"He said several times over the years that he spent more time with his players than he did with his own children, and that he feared he had neglected us at times because of his job," the younger Ripken wrote in his book. "But I don't feel that way about Dad's absence. I missed him when he was gone, but he was always there in the way that counts. I'm not bitter, nor do I feel some gaping hole in my psyche.
"I just remember missing him sometimes. One reason I'm so adamant today about spending as much time as possible at home with my own kids, one of the reasons I can't see myself as a manager after I retire, is that I didn't have that time with my own father. He did what he had to do to support his family, and he didn't have many options, but I do, and I'm going to make sure I'm more available for my two kids."
The Ripkens became baseball's First Family in 1987, when Senior became the first man to manage two of his sons – Bill was Cal Jr.'s double-play partner for six seasons at second base – on the same major league team.
It always had been a family affair. A week or so before Junior broke Yankees great Lou Gehrig's all-time record for consecutive games played on Sept. 6, 1995, Senior and his wife Vi got in a truck with a visitor and drove from their home in Aberdeen, Md., around the corner to Aberdeen High School. Vi stood by a soccer goal post and talked about how home plate had been there when Junior played there, and about how she would watch Junior play baseball on one field and his sister Ellen play softball on another.
Senior and Vi remained straightforward people unaffected by being the parents of a hometown legend. On that same day in '95, they took a guest to their favorite diner in Aberdeen. Senior had a Schlitz with his corned beef sandwich, and he and Vi puffed away on cigarettes while they spoke.
"Cal has given me a lot of credit for a lot of things," Senior, who watched his son break Gehrig's record from a box at Oriole Park at Camden Yards, said that day. "I don't deserve that credit. He deserves it. He's the one who went out and did these things.
"Cal has talked about how he got his work ethic from me. Maybe in some small way, that's true. I was always one to say, 'Do the job right. If you're going to hoe the garden, hoe it right.' It's the same in baseball. Don't just practice. Practice right, and you'll do things right in the game. Practice doesn't make perfect. Perfect practice makes perfect."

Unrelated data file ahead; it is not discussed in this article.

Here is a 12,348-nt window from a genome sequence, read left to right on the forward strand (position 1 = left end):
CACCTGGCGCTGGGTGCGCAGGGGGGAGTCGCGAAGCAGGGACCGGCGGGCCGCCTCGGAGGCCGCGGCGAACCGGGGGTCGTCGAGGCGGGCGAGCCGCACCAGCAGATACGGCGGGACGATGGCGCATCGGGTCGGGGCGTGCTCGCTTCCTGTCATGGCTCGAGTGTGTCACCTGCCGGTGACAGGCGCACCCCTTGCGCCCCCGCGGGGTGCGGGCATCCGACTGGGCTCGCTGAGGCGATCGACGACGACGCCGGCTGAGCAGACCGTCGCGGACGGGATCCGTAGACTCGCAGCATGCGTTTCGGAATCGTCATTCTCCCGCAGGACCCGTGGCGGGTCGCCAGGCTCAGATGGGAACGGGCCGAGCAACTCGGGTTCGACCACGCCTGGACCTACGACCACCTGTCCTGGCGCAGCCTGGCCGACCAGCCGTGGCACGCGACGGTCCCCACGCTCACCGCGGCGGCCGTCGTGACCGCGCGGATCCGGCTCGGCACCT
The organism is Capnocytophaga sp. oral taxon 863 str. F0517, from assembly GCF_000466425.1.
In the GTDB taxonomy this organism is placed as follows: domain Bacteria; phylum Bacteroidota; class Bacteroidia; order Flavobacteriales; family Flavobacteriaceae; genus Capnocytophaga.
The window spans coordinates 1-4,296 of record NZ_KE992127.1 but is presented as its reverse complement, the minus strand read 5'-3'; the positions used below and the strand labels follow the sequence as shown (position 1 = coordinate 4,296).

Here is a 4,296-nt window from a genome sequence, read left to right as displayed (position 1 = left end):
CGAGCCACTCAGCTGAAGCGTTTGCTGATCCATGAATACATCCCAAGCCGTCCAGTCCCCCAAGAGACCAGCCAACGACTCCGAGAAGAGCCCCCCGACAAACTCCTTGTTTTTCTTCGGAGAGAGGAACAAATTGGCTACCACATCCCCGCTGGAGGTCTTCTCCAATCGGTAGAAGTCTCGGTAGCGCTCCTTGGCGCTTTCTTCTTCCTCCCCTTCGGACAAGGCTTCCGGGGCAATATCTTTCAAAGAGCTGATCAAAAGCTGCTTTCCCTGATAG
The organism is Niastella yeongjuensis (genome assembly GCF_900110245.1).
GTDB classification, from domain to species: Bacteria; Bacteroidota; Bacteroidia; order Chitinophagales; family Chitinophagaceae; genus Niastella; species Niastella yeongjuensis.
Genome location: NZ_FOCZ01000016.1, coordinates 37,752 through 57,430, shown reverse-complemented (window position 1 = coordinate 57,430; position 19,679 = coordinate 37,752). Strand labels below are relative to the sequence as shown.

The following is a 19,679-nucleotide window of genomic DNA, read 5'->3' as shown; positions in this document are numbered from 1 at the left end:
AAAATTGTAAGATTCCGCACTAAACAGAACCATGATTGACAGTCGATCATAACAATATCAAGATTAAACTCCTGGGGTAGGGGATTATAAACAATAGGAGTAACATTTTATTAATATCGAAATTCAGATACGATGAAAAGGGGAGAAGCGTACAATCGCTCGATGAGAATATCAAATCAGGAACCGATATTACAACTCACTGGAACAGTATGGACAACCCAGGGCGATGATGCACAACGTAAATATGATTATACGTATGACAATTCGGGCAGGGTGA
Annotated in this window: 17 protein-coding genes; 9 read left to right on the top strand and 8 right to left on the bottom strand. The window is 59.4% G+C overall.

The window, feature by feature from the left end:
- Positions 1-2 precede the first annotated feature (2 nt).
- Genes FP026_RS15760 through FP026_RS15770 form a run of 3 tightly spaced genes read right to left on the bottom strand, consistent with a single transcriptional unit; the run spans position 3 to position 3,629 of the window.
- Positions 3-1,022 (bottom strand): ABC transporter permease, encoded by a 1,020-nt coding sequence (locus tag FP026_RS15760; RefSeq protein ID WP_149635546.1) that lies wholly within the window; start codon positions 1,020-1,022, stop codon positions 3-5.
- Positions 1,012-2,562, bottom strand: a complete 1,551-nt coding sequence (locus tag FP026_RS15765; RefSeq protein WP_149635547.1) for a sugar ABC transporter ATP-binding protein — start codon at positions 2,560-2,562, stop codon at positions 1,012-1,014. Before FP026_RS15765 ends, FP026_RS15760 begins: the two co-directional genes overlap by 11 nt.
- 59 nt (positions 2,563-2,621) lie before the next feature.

The Orioles fired Ripken Sr. as their manager six games into their record-setting, 21-game losing streak to open the 1988 season. They dismissed him as their third-base coach after the '92 season.
The wounds never quite healed for the family. Those who know Junior say that he never felt quite the same about the Orioles after his father's firings.
But Senior moved on. He softened around the edges. The gruffness that once had been on display regularly for outsiders dissipated. He was a gracious host when he and Vi entertained one media member after another in September 1995.
He didn't return to work for the Orioles or any other major league team following his 1992 firing. But he and Vi would show up in Florida during spring training, having driven down from Maryland.
He played a lot of golf and built a pair of regulation, tournament-caliber horseshoe pits behind his house. He worked his garden. He ran baseball camps for children, pitching all nine innings for both teams in scrimmages. He admitted that he missed the game. But he seemed content, not bitter.
"I wasn't happy about being fired," he once said. "But you have to abide by the decision. The sun came up the next day. And it's come up every day since then.
" . . . There are two things I always say you have to do in baseball, and that's adjust and readjust. You have to do the same thing in life. You have to accept things for what they are. I don't worry about the water under that dam over here because I can't do anything about it, and I don't worry about crossing that bridge over there because I haven't gotten to it yet."
In addition to his wife, Cal Jr. and Bill, survivors included a son, Fred; a daughter Ellen, and six grandchildren. Funeral arrangements had not been announced last night.